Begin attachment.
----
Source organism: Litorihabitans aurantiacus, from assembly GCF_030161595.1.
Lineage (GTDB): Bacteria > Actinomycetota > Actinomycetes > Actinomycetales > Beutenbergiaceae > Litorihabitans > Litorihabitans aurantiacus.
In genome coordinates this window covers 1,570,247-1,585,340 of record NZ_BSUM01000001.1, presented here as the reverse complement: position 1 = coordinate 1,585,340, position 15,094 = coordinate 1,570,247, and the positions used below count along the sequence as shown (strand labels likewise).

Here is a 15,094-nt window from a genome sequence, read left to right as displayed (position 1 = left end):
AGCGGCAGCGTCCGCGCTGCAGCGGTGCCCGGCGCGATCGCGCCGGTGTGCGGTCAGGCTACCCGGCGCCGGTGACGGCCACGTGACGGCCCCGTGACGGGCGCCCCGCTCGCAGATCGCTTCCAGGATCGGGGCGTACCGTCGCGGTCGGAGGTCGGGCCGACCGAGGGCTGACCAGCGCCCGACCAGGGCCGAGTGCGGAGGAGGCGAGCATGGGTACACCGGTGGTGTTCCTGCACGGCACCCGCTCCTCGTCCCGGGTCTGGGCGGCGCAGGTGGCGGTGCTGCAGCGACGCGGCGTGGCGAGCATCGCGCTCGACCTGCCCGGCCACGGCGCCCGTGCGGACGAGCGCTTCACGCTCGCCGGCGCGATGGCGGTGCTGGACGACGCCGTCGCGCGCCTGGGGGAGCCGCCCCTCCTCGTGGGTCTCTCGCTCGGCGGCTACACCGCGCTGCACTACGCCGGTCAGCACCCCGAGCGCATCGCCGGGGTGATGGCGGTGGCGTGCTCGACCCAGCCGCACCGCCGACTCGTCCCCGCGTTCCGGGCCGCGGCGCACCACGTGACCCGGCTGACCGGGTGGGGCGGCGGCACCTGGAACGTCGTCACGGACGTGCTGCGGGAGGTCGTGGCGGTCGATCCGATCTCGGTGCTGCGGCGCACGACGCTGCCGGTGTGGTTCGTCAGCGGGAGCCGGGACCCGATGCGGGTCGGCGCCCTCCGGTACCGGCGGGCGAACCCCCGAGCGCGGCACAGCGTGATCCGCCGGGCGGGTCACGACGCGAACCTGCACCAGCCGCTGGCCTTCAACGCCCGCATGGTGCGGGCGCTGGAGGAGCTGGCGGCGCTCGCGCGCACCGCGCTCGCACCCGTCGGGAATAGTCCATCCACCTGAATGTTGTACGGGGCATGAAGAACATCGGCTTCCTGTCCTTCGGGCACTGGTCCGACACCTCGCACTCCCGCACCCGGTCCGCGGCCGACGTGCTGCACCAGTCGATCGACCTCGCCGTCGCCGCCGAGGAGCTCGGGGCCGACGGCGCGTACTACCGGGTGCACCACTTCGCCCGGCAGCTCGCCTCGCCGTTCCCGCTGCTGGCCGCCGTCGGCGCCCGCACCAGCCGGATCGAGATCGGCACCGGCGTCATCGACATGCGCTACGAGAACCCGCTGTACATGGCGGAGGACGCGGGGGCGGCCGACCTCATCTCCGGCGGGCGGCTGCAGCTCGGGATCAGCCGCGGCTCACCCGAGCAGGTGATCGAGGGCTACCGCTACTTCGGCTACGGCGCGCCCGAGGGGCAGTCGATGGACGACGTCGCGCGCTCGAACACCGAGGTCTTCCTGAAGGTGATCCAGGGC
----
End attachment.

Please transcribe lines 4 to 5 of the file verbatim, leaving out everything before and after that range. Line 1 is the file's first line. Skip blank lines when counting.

Here is a 15,094-nt window from a genome sequence, read left to right as displayed (position 1 = left end):
AGCGGCAGCGTCCGCGCTGCAGCGGTGCCCGGCGCGATCGCGCCGGTGTGCGGTCAGGCTACCCGGCGCCGGTGACGGCCACGTGACGGCCCCGTGACGGGCGCCCCGCTCGCAGATCGCTTCCAGGATCGGGGCGTACCGTCGCGGTCGGAGGTCGGGCCGACCGAGGGCTGACCAGCGCCCGACCAGGGCCGAGTGCGGAGGAGGCGAGCATGGGTACACCGGTGGTGTTCCTGCACGGCACCCGCTCCTCGTCCCGGGTCTGGGCGGCGCAGGTGGCGGTGCTGCAGCGACGCGGCGTGGCGAGCATCGCGCTCGACCTGCCCGGCCACGGCGCCCGTGCGGACGAGCGCTTCACGCTCGCCGGCGCGATGGCGGTGCTGGACGACGCCGTCGCGCGCCTGGGGGAGCCGCCCCTCCTCGTGGGTCTCTCGCTCGGCGGCTACACCGCGCTGCACTACGCCGGTCAGCACCCCGAGCGCATCGCCGGGGTGATGGCGGTGGCGTGCTCGACCCAGCCGCACCGCCGACTCGTCCCCGCGTTCCGGGCCGCGGCGCACCACGTGACCCGGCTGACCGGGTGGGGCGGCGGCACCTGGAACGTCGTCACGGACGTGCTGCGGGAGGTCGTGGCGGTCGATCCGATCTCGGTGCTGCGGCGCACGACGCTGCCGGTGTGGTTCGTCAGCGGGAGCCGGGACCCGATGCGGGTCGGCGCCCTCCGGTACCGGCGGGCGAACCCCCGAGCGCGGCACAGCGTGATCCGCCGGGCGGGTCACGACGCGAACCTGCACCAGCCGCTGGCCTTCAACGCCCGCATGGTGCGGGCGCTGGAGGAGCTGGCGGCGCTCGCGCGCACCGCGCTCGCACCCGTCGGGAATAGTCCATCCACCTGAATGTTGTACGGGGCATGAAGAACATCGGCTTCCTGTCCTTCGGGCACTGGTCCGACACCTCGCACTCCCGCACCCGGTCCGCGGCCGACGTGCTGCACCAGTCGATCGACCTCGCCGTCGCCGCCGAGGAGCTCGGGGCCGACGGCGCGTACTACCGGGTGCACCACTTCGCCCGGCAGCTCGCCTCGCCGTTCCCGCTGCTGGCCGCCGTCGGCGCCCGCACCAGCCGGATCGAGATCGGCACCGGCGTCATCGACATGCGCTACGAGAACCCGCTGTACATGGCGGAGGACGCGGGGGCGGCCGACCTCATCTCCGGCGGGCGGCTGCAGCTCGGGATCAGCCGCGGCTCACCCGAGCAGGTGATCGAGGGCTACCGCTACTTCGGCTACGGCGCGCCCGAGGGGCAGTCGATGGACGACGTCGCGCGCTCGAACACCGAGGTCTTCCTGAAGGTGATCCAGGGC